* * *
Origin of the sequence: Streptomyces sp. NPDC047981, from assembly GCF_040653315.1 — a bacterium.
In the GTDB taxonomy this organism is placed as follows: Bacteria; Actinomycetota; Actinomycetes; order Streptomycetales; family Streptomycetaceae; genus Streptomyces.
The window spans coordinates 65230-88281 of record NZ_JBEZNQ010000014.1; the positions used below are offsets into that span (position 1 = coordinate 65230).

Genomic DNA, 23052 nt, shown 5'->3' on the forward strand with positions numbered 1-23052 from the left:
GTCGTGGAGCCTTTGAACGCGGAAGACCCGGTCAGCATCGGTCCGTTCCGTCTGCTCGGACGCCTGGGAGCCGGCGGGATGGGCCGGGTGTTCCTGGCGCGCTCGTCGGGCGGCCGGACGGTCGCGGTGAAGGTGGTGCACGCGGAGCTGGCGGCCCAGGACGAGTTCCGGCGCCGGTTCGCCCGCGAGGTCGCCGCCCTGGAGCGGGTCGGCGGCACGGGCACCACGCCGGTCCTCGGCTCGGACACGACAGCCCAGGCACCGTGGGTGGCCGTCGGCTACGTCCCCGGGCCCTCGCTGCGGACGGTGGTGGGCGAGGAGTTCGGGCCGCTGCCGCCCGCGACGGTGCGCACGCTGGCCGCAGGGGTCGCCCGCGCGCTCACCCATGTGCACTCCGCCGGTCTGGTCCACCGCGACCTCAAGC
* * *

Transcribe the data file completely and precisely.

Origin of the sequence: Streptomyces sp. NPDC047981, from assembly GCF_040653315.1 — a bacterium.
In the GTDB taxonomy this organism is placed as follows: Bacteria; Actinomycetota; Actinomycetes; order Streptomycetales; family Streptomycetaceae; genus Streptomyces.
The window spans coordinates 65230-88281 of record NZ_JBEZNQ010000014.1; the positions used below are offsets into that span (position 1 = coordinate 65230).

Genomic DNA, 23052 nt, shown 5'->3' on the forward strand with positions numbered 1-23052 from the left:
GTCGTGGAGCCTTTGAACGCGGAAGACCCGGTCAGCATCGGTCCGTTCCGTCTGCTCGGACGCCTGGGAGCCGGCGGGATGGGCCGGGTGTTCCTGGCGCGCTCGTCGGGCGGCCGGACGGTCGCGGTGAAGGTGGTGCACGCGGAGCTGGCGGCCCAGGACGAGTTCCGGCGCCGGTTCGCCCGCGAGGTCGCCGCCCTGGAGCGGGTCGGCGGCACGGGCACCACGCCGGTCCTCGGCTCGGACACGACAGCCCAGGCACCGTGGGTGGCCGTCGGCTACGTCCCCGGGCCCTCGCTGCGGACGGTGGTGGGCGAGGAGTTCGGGCCGCTGCCGCCCGCGACGGTGCGCACGCTGGCCGCAGGGGTCGCCCGCGCGCTCACCCATGTGCACTCCGCCGGTCTGGTCCACCGCGACCTCAAGC